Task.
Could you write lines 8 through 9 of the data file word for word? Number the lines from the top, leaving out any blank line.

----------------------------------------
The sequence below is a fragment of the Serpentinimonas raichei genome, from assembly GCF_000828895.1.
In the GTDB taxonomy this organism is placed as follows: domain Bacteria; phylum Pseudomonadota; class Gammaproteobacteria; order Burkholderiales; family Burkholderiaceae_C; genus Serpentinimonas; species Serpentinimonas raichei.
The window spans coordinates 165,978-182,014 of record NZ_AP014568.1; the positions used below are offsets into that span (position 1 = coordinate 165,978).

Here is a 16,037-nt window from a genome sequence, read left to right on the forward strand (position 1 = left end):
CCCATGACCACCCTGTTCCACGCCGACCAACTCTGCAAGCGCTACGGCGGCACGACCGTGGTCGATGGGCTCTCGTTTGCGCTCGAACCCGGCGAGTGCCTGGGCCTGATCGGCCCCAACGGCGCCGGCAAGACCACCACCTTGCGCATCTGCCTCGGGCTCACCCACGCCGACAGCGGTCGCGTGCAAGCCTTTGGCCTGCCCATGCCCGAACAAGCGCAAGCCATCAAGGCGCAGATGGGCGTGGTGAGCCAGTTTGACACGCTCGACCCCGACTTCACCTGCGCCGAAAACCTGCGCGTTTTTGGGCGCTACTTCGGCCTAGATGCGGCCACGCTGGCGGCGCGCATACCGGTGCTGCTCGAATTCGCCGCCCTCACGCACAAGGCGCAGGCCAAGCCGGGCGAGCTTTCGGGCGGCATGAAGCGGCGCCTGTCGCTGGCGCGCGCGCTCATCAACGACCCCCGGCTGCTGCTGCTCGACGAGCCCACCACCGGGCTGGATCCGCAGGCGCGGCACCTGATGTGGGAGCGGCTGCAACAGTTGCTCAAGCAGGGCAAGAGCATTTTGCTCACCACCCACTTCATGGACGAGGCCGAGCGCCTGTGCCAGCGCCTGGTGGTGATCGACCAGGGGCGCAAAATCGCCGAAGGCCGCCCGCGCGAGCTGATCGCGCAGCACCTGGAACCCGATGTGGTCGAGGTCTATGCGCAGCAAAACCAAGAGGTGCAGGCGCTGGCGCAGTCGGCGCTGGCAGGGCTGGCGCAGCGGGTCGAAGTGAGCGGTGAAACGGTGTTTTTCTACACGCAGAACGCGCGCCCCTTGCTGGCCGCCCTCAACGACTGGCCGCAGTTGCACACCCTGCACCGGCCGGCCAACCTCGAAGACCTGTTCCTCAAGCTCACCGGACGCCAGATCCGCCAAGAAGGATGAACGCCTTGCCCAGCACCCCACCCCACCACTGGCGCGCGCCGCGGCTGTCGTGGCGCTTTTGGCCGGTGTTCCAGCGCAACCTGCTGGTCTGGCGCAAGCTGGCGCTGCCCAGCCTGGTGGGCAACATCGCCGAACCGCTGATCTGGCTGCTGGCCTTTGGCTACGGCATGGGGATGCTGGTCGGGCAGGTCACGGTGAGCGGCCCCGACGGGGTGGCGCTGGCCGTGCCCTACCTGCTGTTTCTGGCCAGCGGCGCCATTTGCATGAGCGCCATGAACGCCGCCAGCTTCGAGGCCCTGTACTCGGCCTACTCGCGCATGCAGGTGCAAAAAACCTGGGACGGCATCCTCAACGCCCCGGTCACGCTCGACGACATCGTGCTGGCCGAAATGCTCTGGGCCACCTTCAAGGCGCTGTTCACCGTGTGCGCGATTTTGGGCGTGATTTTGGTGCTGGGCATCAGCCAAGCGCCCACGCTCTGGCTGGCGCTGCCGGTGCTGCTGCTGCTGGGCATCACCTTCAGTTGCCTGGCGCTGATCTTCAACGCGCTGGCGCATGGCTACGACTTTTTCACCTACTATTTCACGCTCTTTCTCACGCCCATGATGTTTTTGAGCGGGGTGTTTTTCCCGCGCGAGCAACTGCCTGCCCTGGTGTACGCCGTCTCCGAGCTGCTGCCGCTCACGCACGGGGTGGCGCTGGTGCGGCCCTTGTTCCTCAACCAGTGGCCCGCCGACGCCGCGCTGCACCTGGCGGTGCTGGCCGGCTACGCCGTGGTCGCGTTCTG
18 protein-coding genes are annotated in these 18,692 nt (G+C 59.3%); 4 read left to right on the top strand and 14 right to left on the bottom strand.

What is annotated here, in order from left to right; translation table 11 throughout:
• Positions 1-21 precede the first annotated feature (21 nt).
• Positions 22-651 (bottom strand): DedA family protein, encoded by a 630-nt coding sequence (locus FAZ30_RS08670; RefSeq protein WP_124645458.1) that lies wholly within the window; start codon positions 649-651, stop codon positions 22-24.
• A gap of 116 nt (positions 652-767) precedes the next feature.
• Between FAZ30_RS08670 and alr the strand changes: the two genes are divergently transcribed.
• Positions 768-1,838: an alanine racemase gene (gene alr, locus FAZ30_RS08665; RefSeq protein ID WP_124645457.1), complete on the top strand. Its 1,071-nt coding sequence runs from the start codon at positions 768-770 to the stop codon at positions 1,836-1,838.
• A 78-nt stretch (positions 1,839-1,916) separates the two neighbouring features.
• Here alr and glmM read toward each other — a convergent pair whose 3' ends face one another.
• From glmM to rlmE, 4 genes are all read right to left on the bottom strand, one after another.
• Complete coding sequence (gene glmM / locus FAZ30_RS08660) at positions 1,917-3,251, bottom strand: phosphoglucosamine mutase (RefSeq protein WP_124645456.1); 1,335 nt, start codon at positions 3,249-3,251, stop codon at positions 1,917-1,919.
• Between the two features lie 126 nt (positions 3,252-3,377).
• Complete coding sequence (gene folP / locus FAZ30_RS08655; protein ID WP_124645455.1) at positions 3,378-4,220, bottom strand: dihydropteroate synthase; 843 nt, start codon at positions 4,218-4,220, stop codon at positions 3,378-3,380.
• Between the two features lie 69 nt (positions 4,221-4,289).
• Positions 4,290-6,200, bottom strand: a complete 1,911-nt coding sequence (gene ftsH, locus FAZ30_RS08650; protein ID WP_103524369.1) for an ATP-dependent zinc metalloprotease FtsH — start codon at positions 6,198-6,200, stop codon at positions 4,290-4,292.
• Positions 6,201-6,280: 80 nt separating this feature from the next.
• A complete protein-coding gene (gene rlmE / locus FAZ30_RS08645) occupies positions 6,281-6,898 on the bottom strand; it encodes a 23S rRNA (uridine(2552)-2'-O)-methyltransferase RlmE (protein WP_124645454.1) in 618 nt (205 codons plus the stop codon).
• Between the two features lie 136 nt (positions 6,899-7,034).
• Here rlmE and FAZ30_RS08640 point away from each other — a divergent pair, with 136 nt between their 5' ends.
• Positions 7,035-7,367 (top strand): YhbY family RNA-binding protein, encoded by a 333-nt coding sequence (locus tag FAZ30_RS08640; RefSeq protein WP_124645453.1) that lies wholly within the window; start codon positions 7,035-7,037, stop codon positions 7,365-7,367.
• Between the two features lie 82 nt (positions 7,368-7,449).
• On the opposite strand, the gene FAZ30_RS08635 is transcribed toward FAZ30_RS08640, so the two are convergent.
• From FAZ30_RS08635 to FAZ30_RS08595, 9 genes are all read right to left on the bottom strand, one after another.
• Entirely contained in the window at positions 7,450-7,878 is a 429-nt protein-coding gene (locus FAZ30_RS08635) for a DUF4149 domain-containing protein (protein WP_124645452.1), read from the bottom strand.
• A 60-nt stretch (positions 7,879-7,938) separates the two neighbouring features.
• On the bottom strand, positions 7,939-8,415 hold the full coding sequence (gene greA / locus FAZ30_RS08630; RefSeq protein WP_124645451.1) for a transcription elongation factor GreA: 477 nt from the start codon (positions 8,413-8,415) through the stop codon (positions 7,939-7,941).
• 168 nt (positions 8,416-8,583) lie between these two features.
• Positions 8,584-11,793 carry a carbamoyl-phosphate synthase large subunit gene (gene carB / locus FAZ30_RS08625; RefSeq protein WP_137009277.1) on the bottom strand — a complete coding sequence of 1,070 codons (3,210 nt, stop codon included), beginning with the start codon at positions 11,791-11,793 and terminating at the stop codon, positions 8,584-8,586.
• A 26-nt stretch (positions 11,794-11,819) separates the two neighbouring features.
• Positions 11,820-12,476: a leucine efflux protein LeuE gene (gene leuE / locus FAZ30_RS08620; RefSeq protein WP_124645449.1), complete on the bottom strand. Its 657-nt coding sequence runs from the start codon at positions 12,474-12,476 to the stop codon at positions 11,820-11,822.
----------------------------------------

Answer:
• Positions 1-21 precede the first annotated feature (21 nt).
• Positions 22-651 (bottom strand): DedA family protein, encoded by a 630-nt coding sequence (locus FAZ30_RS08670; RefSeq protein WP_124645458.1) that lies wholly within the window; start codon positions 649-651, stop codon positions 22-24.